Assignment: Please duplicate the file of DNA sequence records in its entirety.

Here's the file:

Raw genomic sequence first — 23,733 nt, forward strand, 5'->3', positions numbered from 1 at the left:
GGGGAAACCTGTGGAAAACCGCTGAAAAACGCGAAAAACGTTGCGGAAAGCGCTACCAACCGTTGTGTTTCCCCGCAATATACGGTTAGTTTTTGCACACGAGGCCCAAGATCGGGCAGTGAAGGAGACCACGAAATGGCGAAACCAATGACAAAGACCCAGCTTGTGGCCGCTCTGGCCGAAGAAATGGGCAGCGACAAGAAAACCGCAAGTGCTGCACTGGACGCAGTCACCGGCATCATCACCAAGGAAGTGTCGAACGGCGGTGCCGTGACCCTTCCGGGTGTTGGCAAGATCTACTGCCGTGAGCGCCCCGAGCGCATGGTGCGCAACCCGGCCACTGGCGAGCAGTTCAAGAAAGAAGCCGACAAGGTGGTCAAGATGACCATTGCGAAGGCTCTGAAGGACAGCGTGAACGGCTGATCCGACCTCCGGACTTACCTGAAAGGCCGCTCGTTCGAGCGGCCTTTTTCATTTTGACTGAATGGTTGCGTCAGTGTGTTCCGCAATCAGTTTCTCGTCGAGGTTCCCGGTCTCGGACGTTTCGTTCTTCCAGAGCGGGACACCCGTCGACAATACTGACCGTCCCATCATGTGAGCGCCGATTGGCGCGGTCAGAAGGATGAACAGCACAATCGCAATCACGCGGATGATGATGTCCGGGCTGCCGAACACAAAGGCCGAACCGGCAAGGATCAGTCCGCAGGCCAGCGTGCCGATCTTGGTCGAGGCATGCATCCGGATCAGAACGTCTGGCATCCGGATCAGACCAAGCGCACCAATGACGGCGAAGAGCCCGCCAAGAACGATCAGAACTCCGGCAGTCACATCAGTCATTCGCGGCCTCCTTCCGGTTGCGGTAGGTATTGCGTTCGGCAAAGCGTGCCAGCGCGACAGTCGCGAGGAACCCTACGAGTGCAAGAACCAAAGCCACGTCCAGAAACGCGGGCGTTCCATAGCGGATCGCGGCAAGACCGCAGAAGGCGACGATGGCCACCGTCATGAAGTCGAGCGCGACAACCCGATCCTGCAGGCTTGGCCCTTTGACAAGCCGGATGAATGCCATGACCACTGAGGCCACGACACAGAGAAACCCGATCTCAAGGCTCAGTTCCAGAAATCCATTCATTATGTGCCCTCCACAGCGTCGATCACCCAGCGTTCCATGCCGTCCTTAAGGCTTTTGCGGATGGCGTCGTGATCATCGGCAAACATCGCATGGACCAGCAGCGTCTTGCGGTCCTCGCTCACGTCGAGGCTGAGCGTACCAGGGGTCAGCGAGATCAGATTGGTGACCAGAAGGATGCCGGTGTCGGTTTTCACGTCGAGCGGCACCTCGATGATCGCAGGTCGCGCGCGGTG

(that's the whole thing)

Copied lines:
Raw genomic sequence first — 23,733 nt, forward strand, 5'->3', positions numbered from 1 at the left:
GGGGAAACCTGTGGAAAACCGCTGAAAAACGCGAAAAACGTTGCGGAAAGCGCTACCAACCGTTGTGTTTCCCCGCAATATACGGTTAGTTTTTGCACACGAGGCCCAAGATCGGGCAGTGAAGGAGACCACGAAATGGCGAAACCAATGACAAAGACCCAGCTTGTGGCCGCTCTGGCCGAAGAAATGGGCAGCGACAAGAAAACCGCAAGTGCTGCACTGGACGCAGTCACCGGCATCATCACCAAGGAAGTGTCGAACGGCGGTGCCGTGACCCTTCCGGGTGTTGGCAAGATCTACTGCCGTGAGCGCCCCGAGCGCATGGTGCGCAACCCGGCCACTGGCGAGCAGTTCAAGAAAGAAGCCGACAAGGTGGTCAAGATGACCATTGCGAAGGCTCTGAAGGACAGCGTGAACGGCTGATCCGACCTCCGGACTTACCTGAAAGGCCGCTCGTTCGAGCGGCCTTTTTCATTTTGACTGAATGGTTGCGTCAGTGTGTTCCGCAATCAGTTTCTCGTCGAGGTTCCCGGTCTCGGACGTTTCGTTCTTCCAGAGCGGGACACCCGTCGACAATACTGACCGTCCCATCATGTGAGCGCCGATTGGCGCGGTCAGAAGGATGAACAGCACAATCGCAATCACGCGGATGATGATGTCCGGGCTGCCGAACACAAAGGCCGAACCGGCAAGGATCAGTCCGCAGGCCAGCGTGCCGATCTTGGTCGAGGCATGCATCCGGATCAGAACGTCTGGCATCCGGATCAGACCAAGCGCACCAATGACGGCGAAGAGCCCGCCAAGAACGATCAGAACTCCGGCAGTCACATCAGTCATTCGCGGCCTCCTTCCGGTTGCGGTAGGTATTGCGTTCGGCAAAGCGTGCCAGCGCGACAGTCGCGAGGAACCCTACGAGTGCAAGAACCAAAGCCACGTCCAGAAACGCGGGCGTTCCATAGCGGATCGCGGCAAGACCGCAGAAGGCGACGATGGCCACCGTCATGAAGTCGAGCGCGACAACCCGATCCTGCAGGCTTGGCCCTTTGACAAGCCGGATGAATGCCATGACCACTGAGGCCACGACACAGAGAAACCCGATCTCAAGGCTCAGTTCCAGAAATCCATTCATTATGTGCCCTCCACAGCGTCGATCACCCAGCGTTCCATGCCGTCCTTAAGGCTTTTGCGGATGGCGTCGTGATCATCGGCAAACATCGCATGGACCAGCAGCGTCTTGCGGTCCTCGCTCACGTCGAGGCTGAGCGTACCAGGGGTCAGCGAGATCAGATTGGTGACCAGAAGGATGCCGGTGTCGGTTTTCACGTCGAGCGGCACCTCGATGATCGCAGGTCGCGCGCGGTG